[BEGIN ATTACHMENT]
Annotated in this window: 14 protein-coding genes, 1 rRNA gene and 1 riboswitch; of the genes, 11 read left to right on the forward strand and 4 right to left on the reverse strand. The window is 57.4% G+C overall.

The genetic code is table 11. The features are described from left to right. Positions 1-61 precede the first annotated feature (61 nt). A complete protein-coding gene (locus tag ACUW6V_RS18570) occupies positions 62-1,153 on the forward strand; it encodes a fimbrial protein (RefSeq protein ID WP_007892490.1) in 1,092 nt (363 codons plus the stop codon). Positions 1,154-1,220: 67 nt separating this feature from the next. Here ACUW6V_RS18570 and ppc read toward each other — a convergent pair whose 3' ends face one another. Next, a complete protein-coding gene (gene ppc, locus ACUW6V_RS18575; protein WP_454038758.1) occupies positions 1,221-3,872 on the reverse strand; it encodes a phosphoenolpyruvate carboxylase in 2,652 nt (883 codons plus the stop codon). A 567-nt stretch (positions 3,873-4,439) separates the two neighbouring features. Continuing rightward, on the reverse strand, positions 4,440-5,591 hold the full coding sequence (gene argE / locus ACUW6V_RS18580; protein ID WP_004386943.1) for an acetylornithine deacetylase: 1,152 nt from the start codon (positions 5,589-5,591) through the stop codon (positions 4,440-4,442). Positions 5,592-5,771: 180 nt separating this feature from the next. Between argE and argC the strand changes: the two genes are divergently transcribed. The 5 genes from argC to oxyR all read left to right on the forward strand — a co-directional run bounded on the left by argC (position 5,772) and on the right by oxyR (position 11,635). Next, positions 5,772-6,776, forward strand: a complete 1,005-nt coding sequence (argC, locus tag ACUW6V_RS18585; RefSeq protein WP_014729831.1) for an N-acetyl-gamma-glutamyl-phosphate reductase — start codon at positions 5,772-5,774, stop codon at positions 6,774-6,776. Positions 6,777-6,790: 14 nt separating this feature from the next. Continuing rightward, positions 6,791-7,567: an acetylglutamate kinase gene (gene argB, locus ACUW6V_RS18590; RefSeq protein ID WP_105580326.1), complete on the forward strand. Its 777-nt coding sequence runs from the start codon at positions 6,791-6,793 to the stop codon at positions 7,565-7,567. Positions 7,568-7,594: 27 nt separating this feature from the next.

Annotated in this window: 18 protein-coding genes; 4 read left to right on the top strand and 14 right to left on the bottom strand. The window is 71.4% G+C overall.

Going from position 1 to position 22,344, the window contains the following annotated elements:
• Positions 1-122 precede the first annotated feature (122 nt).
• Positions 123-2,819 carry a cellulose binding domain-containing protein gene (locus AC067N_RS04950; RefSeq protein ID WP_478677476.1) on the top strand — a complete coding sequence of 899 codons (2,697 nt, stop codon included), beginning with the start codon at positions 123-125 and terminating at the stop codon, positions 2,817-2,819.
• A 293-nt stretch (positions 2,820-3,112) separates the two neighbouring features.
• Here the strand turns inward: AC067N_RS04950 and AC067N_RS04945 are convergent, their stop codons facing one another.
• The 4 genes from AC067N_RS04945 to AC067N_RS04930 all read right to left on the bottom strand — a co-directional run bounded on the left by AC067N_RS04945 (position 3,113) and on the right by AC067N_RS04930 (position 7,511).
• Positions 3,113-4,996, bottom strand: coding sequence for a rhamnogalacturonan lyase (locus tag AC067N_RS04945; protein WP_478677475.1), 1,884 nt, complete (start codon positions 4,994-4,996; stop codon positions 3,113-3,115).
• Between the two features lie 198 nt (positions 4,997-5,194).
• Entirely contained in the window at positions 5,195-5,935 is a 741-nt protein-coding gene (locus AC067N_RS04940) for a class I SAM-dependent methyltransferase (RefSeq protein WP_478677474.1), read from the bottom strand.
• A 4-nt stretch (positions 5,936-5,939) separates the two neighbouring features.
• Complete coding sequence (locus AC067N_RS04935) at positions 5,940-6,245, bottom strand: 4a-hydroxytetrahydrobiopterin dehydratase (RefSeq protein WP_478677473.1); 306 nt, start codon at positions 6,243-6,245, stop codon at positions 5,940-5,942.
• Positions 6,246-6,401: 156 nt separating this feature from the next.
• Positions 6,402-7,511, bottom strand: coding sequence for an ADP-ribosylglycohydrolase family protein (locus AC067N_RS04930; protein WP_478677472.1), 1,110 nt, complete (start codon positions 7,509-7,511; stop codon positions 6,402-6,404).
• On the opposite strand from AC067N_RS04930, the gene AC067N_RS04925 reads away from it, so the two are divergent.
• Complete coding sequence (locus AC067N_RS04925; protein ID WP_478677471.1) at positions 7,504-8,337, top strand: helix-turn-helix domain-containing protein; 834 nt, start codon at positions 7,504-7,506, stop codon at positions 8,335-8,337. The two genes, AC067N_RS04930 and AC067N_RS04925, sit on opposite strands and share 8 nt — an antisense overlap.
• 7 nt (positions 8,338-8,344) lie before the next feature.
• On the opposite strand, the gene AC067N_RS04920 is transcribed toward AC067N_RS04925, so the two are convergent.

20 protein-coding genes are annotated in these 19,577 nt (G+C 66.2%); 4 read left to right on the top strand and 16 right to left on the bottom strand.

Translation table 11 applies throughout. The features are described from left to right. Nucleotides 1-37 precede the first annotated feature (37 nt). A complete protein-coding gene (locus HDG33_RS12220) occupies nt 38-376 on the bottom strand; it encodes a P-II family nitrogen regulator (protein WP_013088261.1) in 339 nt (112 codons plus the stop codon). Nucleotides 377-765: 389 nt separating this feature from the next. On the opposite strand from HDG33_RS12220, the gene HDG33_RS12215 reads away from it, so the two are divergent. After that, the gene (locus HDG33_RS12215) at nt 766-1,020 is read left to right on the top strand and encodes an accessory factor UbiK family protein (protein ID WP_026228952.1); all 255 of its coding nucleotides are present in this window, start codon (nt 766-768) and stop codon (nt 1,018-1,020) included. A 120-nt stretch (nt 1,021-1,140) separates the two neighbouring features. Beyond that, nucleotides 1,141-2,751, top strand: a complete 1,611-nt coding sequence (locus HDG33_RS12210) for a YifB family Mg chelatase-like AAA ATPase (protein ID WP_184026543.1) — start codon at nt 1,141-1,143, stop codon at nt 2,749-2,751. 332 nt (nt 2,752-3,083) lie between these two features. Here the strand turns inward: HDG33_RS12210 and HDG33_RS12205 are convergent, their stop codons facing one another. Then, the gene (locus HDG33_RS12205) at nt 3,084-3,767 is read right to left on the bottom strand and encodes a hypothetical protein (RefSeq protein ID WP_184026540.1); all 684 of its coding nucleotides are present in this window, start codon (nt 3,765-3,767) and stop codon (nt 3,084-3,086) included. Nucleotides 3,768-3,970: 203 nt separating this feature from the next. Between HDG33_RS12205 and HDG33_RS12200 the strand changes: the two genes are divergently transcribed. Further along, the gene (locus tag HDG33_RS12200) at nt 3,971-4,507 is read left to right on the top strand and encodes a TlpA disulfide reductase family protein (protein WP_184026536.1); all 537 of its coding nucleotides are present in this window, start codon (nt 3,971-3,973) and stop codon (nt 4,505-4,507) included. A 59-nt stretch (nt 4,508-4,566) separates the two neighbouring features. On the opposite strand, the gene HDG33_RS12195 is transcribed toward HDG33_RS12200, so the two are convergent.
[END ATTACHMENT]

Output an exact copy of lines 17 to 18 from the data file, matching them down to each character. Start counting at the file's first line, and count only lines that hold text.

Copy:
• On the opposite strand from AC067N_RS04930, the gene AC067N_RS04925 reads away from it, so the two are divergent.
• Complete coding sequence (locus AC067N_RS04925; protein ID WP_478677471.1) at positions 7,504-8,337, top strand: helix-turn-helix domain-containing protein; 834 nt, start codon at positions 7,504-7,506, stop codon at positions 8,335-8,337. The two genes, AC067N_RS04930 and AC067N_RS04925, sit on opposite strands and share 8 nt — an antisense overlap.